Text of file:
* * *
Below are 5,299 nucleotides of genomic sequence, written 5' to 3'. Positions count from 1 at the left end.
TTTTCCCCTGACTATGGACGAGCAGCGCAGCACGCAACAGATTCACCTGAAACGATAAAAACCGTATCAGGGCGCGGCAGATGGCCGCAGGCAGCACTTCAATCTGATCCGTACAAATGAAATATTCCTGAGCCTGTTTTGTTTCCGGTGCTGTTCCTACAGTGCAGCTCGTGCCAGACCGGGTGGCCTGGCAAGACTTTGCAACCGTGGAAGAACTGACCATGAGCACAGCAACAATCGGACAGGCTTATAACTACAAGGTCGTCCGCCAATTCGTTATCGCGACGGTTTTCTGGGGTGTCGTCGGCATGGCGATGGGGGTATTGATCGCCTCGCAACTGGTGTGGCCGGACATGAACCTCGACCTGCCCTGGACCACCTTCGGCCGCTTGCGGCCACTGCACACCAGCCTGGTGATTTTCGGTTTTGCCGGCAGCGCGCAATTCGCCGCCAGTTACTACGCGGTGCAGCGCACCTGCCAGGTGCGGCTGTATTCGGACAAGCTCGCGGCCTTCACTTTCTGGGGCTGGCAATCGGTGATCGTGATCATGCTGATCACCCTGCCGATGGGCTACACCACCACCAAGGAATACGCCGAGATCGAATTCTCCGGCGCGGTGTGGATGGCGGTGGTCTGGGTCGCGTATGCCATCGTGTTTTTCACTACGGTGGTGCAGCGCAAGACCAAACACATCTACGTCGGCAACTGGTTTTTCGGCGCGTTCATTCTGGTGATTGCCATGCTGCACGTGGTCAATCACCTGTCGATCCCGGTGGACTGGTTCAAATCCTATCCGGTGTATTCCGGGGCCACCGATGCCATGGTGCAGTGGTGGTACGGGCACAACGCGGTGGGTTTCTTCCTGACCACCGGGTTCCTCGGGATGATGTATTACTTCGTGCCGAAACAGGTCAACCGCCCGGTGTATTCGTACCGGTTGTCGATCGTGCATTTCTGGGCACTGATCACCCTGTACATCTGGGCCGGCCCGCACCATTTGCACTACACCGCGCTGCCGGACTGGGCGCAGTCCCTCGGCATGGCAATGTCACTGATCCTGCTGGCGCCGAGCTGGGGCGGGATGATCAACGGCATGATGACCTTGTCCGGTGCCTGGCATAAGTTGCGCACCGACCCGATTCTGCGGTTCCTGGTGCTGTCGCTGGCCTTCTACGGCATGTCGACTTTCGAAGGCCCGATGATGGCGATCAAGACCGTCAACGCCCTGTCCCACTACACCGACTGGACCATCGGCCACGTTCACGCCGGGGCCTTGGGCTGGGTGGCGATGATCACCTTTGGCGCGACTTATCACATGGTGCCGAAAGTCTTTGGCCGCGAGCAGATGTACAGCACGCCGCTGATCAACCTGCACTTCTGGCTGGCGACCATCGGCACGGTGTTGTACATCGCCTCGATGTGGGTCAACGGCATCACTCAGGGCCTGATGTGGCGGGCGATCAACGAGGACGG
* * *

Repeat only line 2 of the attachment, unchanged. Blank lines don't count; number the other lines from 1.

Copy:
TTTTCCCCTGACTATGGACGAGCAGCGCAGCACGCAACAGATTCACCTGAAACGATAAAAACCGTATCAGGGCGCGGCAGATGGCCGCAGGCAGCACTTCAATCTGATCCGTACAAATGAAATATTCCTGAGCCTGTTTTGTTTCCGGTGCTGTTCCTACAGTGCAGCTCGTGCCAGACCGGGTGGCCTGGCAAGACTTTGCAACCGTGGAAGAACTGACCATGAGCACAGCAACAATCGGACAGGCTTATAACTACAAGGTCGTCCGCCAATTCGTTATCGCGACGGTTTTCTGGGGTGTCGTCGGCATGGCGATGGGGGTATTGATCGCCTCGCAACTGGTGTGGCCGGACATGAACCTCGACCTGCCCTGGACCACCTTCGGCCGCTTGCGGCCACTGCACACCAGCCTGGTGATTTTCGGTTTTGCCGGCAGCGCGCAATTCGCCGCCAGTTACTACGCGGTGCAGCGCACCTGCCAGGTGCGGCTGTATTCGGACAAGCTCGCGGCCTTCACTTTCTGGGGCTGGCAATCGGTGATCGTGATCATGCTGATCACCCTGCCGATGGGCTACACCACCACCAAGGAATACGCCGAGATCGAATTCTCCGGCGCGGTGTGGATGGCGGTGGTCTGGGTCGCGTATGCCATCGTGTTTTTCACTACGGTGGTGCAGCGCAAGACCAAACACATCTACGTCGGCAACTGGTTTTTCGGCGCGTTCATTCTGGTGATTGCCATGCTGCACGTGGTCAATCACCTGTCGATCCCGGTGGACTGGTTCAAATCCTATCCGGTGTATTCCGGGGCCACCGATGCCATGGTGCAGTGGTGGTACGGGCACAACGCGGTGGGTTTCTTCCTGACCACCGGGTTCCTCGGGATGATGTATTACTTCGTGCCGAAACAGGTCAACCGCCCGGTGTATTCGTACCGGTTGTCGATCGTGCATTTCTGGGCACTGATCACCCTGTACATCTGGGCCGGCCCGCACCATTTGCACTACACCGCGCTGCCGGACTGGGCGCAGTCCCTCGGCATGGCAATGTCACTGATCCTGCTGGCGCCGAGCTGGGGCGGGATGATCAACGGCATGATGACCTTGTCCGGTGCCTGGCATAAGTTGCGCACCGACCCGATTCTGCGGTTCCTGGTGCTGTCGCTGGCCTTCTACGGCATGTCGACTTTCGAAGGCCCGATGATGGCGATCAAGACCGTCAACGCCCTGTCCCACTACACCGACTGGACCATCGGCCACGTTCACGCCGGGGCCTTGGGCTGGGTGGCGATGATCACCTTTGGCGCGACTTATCACATGGTGCCGAAAGTCTTTGGCCGCGAGCAGATGTACAGCACGCCGCTGATCAACCTGCACTTCTGGCTGGCGACCATCGGCACGGTGTTGTACATCGCCTCGATGTGGGTCAACGGCATCACTCAGGGCCTGATGTGGCGGGCGATCAACGAGGACGG